I exhale through my teeth. Behind me the comforting cold of the frozen aisle beckons.

It’s not like I forgot about the other ice cream—the Fudge Curls—but can I really justify two 32 oz. ice cream tubs? A millisecond passes. Is that even a question? I blow out a breath and back out of the checkout line and head back toward Chunky Monkey’s homeland. Any ice cream tub (or, in this case, tubs) is a personal size if you just believe in yourself enough and my waistline can forgive me later. It’s not my fault, the Bird-Lady targeted me. I’m a victim.

Gooseflesh rises across my arms as I ease my cart to a cheerful stop near the ice cream. A brown-haired—tall, male—considers the ice cream tank almost thoughtfully. I shuffle past him, familiar enough with the aisle to know exactly where my Fudge Curls are. Muttering an apology, I open the freezer door and reach blindly in…

For nothing.

A choice expletive slips off my tongue. I search the fridge furiously, my eyes narrowed into slits.

“Well, I can’t say I’ve heard of that flavor.”

“Excuse me?” I turn. The Fudge Curls were there. I remember returning it and muttering lovingly that I’d be back next week. That precious jewel of fat expected me. So what if I came back seven days earlier than I’d anticipated?

The brown-haired guy raises an eyebrow, looks at me, then at my cart (really, again?). “Just trying to help you find your … what was it? It was a curious flavor. Started with an F?” His green eyes gleam with mirth.

I roll my eyes, backing out of the fridge, and my fingers caress the empty shelf with remorse. “Nothing.”

He laughs. “That didn’t sound like nothing.”

I grimace, then look at his shopping basket (yeah, I know, guilty). But…


Tucked into his basket, is my beloved, once-lost, Fudge Curls. I raise my eyes to his. He meets my look.

I let loose a tight breath. “Okay, what do you want for the Fudge Curls? A kidney?”

I look at the tub of goodness held hostage in his basket once more. The offer had fallen freely from my lips, but I have two kidneys. I can spare one.

He doesn’t miss a beat. “I’d rather eat ice cream than kidney.”

I grit my teeth. “You’re interfering with my night.”

“Of self-pity and loneliness?”

I pause, then shrug. Why deny it? “Depends, do you feel bad about it now?”

He shakes his head. “Not particularly. Maybe I need it.”

I give him an up-down (not only am I a connoisseur of ice cream, but of men as well). Great smile, long lashes, not blond. He was a ten. What did he need Fudge Curls for?

I grunt, lady-like. “Was it a woman? Because I was dumped.” Two weeks ago, my mind reminds me unhelpfully.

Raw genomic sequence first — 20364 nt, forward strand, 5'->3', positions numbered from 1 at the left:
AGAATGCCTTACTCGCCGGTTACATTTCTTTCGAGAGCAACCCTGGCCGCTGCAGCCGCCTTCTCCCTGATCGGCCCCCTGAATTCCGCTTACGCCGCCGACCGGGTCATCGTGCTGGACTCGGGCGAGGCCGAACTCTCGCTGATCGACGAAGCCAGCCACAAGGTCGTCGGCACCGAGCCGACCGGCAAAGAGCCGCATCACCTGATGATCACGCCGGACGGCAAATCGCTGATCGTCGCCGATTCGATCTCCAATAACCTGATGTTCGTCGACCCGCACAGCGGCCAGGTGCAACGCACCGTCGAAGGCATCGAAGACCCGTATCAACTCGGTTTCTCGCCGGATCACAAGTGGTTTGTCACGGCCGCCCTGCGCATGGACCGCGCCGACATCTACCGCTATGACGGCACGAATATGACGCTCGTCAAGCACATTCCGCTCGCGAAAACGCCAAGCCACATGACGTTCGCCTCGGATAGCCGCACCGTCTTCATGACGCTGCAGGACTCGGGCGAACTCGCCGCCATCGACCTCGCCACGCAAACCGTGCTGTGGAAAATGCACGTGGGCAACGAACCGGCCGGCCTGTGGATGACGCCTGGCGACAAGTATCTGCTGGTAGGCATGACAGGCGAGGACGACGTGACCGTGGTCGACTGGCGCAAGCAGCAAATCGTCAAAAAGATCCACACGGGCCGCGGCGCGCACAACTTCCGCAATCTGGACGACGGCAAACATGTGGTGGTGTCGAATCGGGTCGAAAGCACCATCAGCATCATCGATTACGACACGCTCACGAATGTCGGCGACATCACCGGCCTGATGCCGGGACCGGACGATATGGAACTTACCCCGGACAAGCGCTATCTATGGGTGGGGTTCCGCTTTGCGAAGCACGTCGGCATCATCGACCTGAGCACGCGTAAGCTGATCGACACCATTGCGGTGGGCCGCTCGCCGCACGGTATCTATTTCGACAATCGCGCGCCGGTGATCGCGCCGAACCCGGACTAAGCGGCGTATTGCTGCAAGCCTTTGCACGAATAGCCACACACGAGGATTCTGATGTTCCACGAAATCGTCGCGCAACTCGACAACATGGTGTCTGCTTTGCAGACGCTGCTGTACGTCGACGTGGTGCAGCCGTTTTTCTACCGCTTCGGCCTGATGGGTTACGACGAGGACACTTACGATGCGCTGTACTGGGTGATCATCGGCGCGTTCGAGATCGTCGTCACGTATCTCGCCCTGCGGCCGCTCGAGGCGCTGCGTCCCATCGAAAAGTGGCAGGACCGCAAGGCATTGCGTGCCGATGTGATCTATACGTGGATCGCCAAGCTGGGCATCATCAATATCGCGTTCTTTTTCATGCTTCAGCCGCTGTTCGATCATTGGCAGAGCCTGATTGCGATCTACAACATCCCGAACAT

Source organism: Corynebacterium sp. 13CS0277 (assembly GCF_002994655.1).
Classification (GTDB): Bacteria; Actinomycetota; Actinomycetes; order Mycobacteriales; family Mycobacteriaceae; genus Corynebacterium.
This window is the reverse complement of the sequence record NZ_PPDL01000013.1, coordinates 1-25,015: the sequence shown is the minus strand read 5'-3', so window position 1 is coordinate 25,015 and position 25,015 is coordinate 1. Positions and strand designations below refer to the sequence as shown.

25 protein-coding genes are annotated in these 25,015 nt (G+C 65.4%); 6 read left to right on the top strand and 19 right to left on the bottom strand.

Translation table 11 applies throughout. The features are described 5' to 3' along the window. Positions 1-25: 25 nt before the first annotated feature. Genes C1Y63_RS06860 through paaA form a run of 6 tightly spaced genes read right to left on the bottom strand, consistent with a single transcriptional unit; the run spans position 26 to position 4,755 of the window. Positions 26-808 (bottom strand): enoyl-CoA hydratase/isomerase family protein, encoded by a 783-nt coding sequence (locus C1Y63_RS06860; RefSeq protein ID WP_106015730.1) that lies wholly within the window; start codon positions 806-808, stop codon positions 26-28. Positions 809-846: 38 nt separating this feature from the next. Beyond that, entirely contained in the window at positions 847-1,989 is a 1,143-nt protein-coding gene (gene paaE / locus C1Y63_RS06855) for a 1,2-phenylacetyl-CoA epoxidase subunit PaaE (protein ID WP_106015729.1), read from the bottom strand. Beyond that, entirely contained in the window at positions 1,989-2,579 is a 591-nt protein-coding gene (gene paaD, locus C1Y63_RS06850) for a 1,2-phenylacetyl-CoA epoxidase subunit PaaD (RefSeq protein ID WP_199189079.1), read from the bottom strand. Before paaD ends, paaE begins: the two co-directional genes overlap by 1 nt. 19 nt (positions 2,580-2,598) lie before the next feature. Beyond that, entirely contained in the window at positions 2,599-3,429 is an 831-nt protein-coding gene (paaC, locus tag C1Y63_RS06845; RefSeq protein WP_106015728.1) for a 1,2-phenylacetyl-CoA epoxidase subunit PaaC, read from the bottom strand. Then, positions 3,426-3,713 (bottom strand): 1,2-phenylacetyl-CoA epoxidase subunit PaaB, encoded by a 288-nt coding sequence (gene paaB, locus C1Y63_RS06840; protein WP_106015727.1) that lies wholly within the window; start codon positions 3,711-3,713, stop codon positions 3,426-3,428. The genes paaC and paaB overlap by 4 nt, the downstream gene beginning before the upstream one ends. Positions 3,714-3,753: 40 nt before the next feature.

He grimaces. “No, a theatre part.”

I roll my eyes. “That explains it. You’re an actor.”


“You’re dramatic and obviously self-centered. You don’t even help the needy.”

“’The needy’?” he repeated. “And you’re calling me dramatic? Who offered up their kidneys?”

I sniff. “One kidney; and definitely worth it.” I glower at him. “Or your plight is not nearly as bad as you claim.”

“My plight is that Jeremy Ruckerbucket has taken my part.”


“Something hideous like that. Jeremy can’t even fill the tights.”

I try not to imagine the man beside me in tights. I fail. “Tights? And your solution is ice cream?” I shake my head. “Well, no one with an X and Y chromosome will date me.”

He glances at my cart, “Shocking. The chainsaw fetish doesn’t lure the boys in?”

“Men,” I scowl derisively. “C’mon, just hand over the ice cream. Even you’re attacking me.”

He stares at me aghast. “Attacking you? I suppose going up to strangers and offering up your organs is typical behavior for you?” He tsked. “Imagine if my mother saw you.”

“Your mother?” Biting my lip, I appraise his cart, plotting. If the bird seed fiasco is cleaned up I could always rescue my Fudge Curls and make a run for it.

Though his long legs, damnably perfect for tights, would assuredly beat mine.

“Yes, I lost the part and had to escort my mother here for her bird food—“

I freeze. The image of me running joyously through the sliding doors with both tubs in hand fades. “Bird food? Oh.” A laugh bubbles out of me on its own accord.

He arches an eyebrow.

“You should have led with that,” I grin then add, “Didn’t you hear about the cleanup needed at checkout?”

“Cleanup?” he repeats as realization brightens his eyes. He swallows.

This time I do reach out and rub his shoulder. He doesn’t pull away. My voice is full of sympathy as I say, “Your need is greater.” I bow my head in silence and my cheeky monkey friend smiles at me from my cart. Sighing, I look away as my traitorous fingers hand over the Chunky Monkey to him.

“You’ll need both. See you next week.”